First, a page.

EU Gets Closer to Gas Cap But Still Haggling Over Price


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(Bloomberg) — European Union nations decided to postpone a decision on key details of a price cap on natural gas after a group of nations led by Germany called for more scrutiny of the controversial measure.

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Nations agreed on 90-95% of what was discussed on Tuesday but the “big symbolic” decisions will be left until another gathering on Dec. 19, according to Germany’s economy and energy minister Robert Habeck.

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The Commission’s original cap of €275 ($290) a megawatt hour could be lowered to €160-€220, according to a document seen by Bloomberg. That’s still a good way above current benchmark levels of about €137 a megawatt-hour.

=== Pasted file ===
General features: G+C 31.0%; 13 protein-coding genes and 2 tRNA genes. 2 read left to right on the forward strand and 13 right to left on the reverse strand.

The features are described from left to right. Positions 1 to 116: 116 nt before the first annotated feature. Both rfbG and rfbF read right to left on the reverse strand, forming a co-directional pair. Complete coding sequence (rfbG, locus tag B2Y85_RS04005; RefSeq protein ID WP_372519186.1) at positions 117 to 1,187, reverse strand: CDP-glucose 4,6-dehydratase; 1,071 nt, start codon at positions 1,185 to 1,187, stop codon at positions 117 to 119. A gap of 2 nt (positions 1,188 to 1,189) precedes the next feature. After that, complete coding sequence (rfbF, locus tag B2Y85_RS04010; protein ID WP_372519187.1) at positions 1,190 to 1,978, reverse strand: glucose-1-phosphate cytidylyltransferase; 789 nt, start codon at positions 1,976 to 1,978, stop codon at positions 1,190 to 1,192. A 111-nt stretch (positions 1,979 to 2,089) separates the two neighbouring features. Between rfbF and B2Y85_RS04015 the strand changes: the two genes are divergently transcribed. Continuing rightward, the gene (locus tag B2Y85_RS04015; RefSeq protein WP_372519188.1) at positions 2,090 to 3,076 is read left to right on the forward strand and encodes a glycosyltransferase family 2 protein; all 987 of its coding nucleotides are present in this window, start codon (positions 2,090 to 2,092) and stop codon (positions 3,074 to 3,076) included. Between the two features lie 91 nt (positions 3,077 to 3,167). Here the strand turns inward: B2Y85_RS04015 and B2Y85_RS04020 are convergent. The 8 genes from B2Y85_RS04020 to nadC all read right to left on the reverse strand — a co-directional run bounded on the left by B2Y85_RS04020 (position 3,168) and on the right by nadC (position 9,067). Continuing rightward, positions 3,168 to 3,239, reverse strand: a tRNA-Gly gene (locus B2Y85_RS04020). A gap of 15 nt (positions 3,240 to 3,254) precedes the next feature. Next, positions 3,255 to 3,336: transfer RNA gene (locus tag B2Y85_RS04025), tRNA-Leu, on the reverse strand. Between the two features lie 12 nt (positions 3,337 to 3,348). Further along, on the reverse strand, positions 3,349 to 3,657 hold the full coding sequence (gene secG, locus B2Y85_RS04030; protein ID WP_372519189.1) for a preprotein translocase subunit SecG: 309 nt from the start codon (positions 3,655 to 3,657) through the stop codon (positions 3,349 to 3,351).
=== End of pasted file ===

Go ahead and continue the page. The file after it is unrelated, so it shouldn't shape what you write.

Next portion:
The aim of the cap is to help prevent costs from spiking out of control as happened in the summer when prices jumped to a record €345. Surging energy costs are causing double digit inflation in countries across the region including the bloc’s biggest economy Germany. With limited supplies of pipeline gas from Russia to help refill storage next year, policy makers and analysts are expecting high prices to persist next year.

The plan to intervene in the market, unveiled by the European Commission last month, has caused a deep rift among member states. Countries led by Germany, the Netherlands and Denmark were calling for a cautious approach, while a group including Belgium, Italy, Greece and Poland were pushing for a more aggressive tool.

After months of wrangling and divisions within the bloc

With the gap between EU nations too deep to bridge on Tuesday, a partial compromise is a more politically attractive option than a no deal at all.

(Updates with German minister comment in second paragraph.)


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